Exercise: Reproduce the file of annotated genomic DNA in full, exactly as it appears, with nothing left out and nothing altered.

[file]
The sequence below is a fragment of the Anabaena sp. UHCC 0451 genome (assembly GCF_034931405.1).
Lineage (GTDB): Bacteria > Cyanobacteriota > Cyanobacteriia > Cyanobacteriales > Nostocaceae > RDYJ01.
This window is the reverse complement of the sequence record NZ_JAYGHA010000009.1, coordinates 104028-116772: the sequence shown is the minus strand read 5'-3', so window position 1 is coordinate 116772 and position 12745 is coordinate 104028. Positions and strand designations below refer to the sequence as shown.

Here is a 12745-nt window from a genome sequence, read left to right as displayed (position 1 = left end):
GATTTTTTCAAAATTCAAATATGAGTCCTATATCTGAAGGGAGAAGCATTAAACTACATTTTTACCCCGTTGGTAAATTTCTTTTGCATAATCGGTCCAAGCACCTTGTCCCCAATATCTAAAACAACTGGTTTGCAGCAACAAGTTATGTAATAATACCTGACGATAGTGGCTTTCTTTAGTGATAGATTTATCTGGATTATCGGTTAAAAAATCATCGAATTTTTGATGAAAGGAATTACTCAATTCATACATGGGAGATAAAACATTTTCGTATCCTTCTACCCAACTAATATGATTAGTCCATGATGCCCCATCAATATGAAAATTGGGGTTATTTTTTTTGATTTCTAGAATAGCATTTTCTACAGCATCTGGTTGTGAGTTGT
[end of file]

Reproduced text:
The sequence below is a fragment of the Anabaena sp. UHCC 0451 genome (assembly GCF_034931405.1).
Lineage (GTDB): Bacteria > Cyanobacteriota > Cyanobacteriia > Cyanobacteriales > Nostocaceae > RDYJ01.
This window is the reverse complement of the sequence record NZ_JAYGHA010000009.1, coordinates 104028-116772: the sequence shown is the minus strand read 5'-3', so window position 1 is coordinate 116772 and position 12745 is coordinate 104028. Positions and strand designations below refer to the sequence as shown.

Here is a 12745-nt window from a genome sequence, read left to right as displayed (position 1 = left end):
GATTTTTTCAAAATTCAAATATGAGTCCTATATCTGAAGGGAGAAGCATTAAACTACATTTTTACCCCGTTGGTAAATTTCTTTTGCATAATCGGTCCAAGCACCTTGTCCCCAATATCTAAAACAACTGGTTTGCAGCAACAAGTTATGTAATAATACCTGACGATAGTGGCTTTCTTTAGTGATAGATTTATCTGGATTATCGGTTAAAAAATCATCGAATTTTTGATGAAAGGAATTACTCAATTCATACATGGGAGATAAAACATTTTCGTATCCTTCTACCCAACTAATATGATTAGTCCATGATGCCCCATCAATATGAAAATTGGGGTTATTTTTTTTGATTTCTAGAATAGCATTTTCTACAGCATCTGGTTGTGAGTTGT